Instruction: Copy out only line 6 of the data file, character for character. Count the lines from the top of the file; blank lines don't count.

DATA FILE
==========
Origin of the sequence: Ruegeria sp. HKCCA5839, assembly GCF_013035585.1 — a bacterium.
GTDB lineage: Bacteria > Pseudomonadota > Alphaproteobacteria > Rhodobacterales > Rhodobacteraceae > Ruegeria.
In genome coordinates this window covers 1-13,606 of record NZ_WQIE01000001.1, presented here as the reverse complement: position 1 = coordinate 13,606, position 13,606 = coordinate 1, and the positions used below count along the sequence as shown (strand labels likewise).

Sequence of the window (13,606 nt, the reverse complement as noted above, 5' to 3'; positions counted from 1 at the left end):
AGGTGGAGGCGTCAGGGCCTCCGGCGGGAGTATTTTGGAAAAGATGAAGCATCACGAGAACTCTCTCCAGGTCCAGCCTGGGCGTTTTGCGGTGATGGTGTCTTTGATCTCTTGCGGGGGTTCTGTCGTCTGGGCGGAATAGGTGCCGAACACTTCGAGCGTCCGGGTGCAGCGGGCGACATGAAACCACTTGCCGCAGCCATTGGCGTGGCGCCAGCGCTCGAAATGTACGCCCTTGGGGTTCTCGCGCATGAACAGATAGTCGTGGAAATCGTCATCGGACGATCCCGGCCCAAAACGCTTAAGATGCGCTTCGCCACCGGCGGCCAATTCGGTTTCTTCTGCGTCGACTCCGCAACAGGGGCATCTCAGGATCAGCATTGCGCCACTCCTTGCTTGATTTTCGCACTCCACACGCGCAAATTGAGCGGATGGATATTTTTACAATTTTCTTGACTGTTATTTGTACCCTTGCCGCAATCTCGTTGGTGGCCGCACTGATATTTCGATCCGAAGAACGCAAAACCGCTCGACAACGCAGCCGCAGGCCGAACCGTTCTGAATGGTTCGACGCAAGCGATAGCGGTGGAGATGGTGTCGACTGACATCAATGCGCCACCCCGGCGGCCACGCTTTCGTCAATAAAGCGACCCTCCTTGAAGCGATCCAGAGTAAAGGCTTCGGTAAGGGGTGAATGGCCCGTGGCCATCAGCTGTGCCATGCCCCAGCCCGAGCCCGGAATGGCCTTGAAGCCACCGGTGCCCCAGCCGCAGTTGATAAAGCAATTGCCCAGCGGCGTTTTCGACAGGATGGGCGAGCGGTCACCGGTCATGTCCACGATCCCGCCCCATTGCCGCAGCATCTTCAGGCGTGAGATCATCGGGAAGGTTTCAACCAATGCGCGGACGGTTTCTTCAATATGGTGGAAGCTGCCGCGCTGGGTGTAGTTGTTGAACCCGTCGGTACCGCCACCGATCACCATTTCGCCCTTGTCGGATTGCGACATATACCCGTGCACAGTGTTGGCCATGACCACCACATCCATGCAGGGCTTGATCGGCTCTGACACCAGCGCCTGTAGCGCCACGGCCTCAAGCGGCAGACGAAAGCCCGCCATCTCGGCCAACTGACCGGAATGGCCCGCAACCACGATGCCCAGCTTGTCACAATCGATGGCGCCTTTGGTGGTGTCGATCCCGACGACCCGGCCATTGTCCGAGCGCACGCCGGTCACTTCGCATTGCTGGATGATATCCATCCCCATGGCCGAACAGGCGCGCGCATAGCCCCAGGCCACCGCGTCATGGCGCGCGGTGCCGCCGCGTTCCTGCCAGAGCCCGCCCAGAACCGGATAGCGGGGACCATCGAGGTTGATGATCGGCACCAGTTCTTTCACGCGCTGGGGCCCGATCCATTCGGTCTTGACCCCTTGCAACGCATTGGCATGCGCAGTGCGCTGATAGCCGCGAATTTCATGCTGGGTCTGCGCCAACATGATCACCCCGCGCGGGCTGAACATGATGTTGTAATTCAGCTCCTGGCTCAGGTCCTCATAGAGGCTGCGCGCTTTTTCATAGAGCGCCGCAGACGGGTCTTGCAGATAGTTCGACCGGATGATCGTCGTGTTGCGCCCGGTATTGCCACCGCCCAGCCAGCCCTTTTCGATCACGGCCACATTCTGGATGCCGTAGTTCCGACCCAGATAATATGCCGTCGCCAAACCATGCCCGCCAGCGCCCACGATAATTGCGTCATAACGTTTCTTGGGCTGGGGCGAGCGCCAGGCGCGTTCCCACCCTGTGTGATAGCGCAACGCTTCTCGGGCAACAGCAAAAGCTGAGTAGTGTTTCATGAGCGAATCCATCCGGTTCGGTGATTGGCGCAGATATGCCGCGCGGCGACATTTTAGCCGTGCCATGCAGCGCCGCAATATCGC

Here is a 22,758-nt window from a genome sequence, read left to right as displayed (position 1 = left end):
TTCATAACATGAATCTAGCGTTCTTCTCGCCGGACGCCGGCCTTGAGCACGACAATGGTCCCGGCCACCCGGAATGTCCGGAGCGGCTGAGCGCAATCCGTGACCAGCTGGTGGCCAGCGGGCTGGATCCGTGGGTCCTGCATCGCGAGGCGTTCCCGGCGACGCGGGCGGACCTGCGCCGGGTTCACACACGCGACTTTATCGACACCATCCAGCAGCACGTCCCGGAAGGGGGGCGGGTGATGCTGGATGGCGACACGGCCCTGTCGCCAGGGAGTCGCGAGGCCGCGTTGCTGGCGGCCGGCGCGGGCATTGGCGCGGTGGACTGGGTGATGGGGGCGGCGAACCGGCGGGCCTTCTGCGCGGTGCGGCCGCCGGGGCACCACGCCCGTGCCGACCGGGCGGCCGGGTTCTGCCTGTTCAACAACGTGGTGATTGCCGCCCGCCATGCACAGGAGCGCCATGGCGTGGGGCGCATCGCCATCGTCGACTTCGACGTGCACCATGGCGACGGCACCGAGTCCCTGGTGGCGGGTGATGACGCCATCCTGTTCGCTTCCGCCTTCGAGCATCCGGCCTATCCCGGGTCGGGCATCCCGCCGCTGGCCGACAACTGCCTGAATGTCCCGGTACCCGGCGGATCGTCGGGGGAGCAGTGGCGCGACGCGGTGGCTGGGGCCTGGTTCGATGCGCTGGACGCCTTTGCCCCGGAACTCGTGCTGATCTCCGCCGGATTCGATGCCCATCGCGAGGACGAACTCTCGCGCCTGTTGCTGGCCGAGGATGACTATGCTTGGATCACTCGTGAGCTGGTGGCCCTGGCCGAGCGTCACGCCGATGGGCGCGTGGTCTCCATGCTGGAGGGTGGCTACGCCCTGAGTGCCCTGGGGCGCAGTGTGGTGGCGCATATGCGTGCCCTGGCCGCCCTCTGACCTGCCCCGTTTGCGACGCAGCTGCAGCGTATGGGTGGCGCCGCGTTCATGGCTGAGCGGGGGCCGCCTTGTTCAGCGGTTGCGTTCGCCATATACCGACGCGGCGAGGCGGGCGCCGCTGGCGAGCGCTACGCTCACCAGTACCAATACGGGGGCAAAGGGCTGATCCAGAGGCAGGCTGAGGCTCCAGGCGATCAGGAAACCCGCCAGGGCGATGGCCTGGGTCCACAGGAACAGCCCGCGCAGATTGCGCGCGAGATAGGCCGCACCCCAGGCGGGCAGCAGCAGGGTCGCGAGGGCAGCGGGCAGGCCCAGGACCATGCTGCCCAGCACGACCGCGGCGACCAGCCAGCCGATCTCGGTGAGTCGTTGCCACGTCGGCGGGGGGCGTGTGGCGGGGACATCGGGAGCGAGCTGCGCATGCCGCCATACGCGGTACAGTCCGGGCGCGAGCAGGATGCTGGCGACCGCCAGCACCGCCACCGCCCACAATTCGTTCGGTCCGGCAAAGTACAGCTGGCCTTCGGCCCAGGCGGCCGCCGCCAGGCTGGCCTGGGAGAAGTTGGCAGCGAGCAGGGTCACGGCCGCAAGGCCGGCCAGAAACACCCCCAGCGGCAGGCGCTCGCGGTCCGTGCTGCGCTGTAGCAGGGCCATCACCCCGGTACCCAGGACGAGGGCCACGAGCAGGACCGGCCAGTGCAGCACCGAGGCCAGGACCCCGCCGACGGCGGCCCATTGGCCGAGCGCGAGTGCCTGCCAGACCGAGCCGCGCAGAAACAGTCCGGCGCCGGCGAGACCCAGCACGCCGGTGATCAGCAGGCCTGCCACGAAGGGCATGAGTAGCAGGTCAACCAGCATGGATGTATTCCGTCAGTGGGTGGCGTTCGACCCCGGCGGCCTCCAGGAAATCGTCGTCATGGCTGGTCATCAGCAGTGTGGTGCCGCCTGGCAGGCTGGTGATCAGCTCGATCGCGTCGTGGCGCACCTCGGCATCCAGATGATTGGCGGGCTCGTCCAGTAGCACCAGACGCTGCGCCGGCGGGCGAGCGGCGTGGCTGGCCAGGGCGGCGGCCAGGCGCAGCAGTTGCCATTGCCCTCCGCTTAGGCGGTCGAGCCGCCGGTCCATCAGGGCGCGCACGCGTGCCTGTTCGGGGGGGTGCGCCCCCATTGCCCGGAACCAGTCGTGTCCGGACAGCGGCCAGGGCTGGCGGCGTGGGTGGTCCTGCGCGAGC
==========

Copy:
Here is a 22,758-nt window from a genome sequence, read left to right as displayed (position 1 = left end):